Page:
Four—plus years later, he is in as good of a place as he has ever been as a player. He's confident on the floor. He's healthy off it. And he feels he is on the verge of the major trophies that have eluded him for over a decade.

It's all thanks to one major change: making the drastic, unprecedented decision to go from a right—handed shooter to a left—handed one.

(Photo by Erwin Dionisio)

John Morra is one of those athletes born to play their sport.

The son of two professional pool players — Mario Morra and Anita McMahon — he took to the game very quickly as a child. He started winning big—time tournaments around Toronto when he was 10 years old. At 14, he won the Billiard Congress of America Junior National Championship in the 18—and—under division and then finished third at the world championships.

When he emerged on the professional scene about a decade ago, Morra was a player oozing with potential who was able to tap into a lot of it. Jeremy Jones put him in the top 15 in the world at his peak. He won some impressive tournaments, including the 2012 Derby City Classic in the Banks Division at age 22. His biggest win came at the 2016 Players Championship, when he toppled Shane Van Boening to claim his biggest pro title. But like a young child unable to reach Grandma's cookie jar on the top shelf, Morra was never able to break through with the consistency to reach the pinnacle of the sport.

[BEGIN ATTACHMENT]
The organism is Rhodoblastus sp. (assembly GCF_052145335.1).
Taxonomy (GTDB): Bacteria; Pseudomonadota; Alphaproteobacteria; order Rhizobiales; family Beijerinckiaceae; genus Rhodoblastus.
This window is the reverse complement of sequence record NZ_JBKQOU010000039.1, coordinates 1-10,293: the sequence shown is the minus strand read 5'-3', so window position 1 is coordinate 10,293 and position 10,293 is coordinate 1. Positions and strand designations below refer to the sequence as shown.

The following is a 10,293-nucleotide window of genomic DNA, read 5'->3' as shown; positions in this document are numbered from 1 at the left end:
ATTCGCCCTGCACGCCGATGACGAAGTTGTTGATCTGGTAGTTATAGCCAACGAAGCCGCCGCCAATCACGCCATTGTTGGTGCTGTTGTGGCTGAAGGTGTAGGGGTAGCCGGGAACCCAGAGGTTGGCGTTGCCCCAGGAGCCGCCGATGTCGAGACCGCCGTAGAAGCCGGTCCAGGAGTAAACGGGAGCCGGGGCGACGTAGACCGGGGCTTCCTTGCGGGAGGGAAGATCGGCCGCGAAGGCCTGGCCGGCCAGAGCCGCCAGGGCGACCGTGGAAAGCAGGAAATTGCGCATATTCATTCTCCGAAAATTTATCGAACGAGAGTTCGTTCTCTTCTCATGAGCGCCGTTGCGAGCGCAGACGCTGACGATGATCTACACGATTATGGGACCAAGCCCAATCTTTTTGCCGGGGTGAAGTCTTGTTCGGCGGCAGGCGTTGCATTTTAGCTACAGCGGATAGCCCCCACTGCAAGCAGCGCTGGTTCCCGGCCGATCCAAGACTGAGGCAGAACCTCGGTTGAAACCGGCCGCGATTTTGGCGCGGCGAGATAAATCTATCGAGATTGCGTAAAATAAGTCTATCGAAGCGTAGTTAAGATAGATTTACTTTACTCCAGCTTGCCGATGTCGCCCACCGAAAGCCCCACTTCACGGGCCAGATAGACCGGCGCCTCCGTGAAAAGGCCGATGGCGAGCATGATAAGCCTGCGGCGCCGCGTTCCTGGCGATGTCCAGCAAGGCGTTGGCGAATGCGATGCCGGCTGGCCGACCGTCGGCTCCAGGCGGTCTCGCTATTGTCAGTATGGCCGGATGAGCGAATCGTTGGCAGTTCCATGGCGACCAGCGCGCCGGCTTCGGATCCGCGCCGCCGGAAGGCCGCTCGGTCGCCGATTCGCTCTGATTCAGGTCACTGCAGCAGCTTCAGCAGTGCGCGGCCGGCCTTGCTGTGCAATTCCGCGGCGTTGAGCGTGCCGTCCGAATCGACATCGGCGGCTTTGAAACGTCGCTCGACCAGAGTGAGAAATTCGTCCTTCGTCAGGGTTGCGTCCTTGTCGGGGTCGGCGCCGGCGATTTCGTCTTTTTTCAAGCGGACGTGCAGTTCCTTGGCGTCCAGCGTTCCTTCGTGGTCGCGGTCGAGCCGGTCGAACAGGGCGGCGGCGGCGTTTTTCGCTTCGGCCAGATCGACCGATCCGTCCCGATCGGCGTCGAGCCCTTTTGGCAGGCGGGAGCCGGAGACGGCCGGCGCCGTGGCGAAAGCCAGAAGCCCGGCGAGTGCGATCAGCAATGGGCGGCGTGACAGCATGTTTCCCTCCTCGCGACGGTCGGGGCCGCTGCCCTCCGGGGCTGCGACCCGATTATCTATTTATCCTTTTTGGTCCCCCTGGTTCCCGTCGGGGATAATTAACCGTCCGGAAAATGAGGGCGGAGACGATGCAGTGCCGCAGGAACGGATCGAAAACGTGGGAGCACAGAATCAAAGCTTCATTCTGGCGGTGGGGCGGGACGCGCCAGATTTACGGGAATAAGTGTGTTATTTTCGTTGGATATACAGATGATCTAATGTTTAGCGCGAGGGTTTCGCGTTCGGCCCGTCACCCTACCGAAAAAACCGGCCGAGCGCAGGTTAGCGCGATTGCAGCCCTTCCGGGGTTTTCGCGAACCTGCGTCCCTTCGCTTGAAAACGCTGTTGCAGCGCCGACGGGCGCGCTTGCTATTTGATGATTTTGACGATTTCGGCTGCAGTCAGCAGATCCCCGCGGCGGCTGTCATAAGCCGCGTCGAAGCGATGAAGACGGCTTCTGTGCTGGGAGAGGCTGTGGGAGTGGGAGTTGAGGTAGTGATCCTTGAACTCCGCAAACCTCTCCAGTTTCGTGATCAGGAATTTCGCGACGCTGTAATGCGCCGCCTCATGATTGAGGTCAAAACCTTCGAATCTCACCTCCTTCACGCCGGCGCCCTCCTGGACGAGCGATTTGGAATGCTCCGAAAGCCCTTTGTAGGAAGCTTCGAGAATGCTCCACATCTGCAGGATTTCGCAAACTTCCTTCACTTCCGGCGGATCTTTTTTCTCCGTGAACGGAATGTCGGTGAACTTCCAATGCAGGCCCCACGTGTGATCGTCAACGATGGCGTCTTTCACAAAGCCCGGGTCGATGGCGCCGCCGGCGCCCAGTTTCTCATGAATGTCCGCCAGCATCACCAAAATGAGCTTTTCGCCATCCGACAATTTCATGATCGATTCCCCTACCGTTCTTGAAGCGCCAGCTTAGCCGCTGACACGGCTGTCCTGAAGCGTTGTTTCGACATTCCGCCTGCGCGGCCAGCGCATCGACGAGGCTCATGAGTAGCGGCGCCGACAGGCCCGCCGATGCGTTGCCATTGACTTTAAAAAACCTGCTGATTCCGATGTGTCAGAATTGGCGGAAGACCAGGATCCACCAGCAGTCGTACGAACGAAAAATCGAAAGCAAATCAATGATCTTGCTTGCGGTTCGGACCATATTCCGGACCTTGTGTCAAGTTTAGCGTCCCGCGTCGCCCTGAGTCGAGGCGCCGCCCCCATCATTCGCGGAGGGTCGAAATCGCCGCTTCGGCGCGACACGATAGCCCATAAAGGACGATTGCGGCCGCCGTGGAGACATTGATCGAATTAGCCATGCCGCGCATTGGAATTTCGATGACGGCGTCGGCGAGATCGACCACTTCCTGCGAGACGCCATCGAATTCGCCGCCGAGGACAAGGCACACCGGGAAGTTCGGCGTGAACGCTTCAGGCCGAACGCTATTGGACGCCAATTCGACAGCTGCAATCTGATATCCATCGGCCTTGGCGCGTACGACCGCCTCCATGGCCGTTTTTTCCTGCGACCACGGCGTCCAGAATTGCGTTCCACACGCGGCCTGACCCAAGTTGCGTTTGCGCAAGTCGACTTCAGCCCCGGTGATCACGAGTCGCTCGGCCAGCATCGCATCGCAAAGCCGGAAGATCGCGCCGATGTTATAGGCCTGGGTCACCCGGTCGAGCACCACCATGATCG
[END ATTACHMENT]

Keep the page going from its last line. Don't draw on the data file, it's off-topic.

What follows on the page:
As Morra struggled through close—but—no—cigar tournaments, the pain in his neck began to intensify. “It was just because I played a lot,” John Morra said. “I started feeling it when I was in my early 20s and then in my mid 20s, it got worse.”

Morra was a right—handed shooter and a left—eye dominant player. As his career progressed, his cue veered towards to his left eye when lining up his shot. He would then torque his right arm inward to the left to line up the shot. That resulted in him stressing the trapezius muscle in his neck and right shoulder as well as hitting his body on the follow through.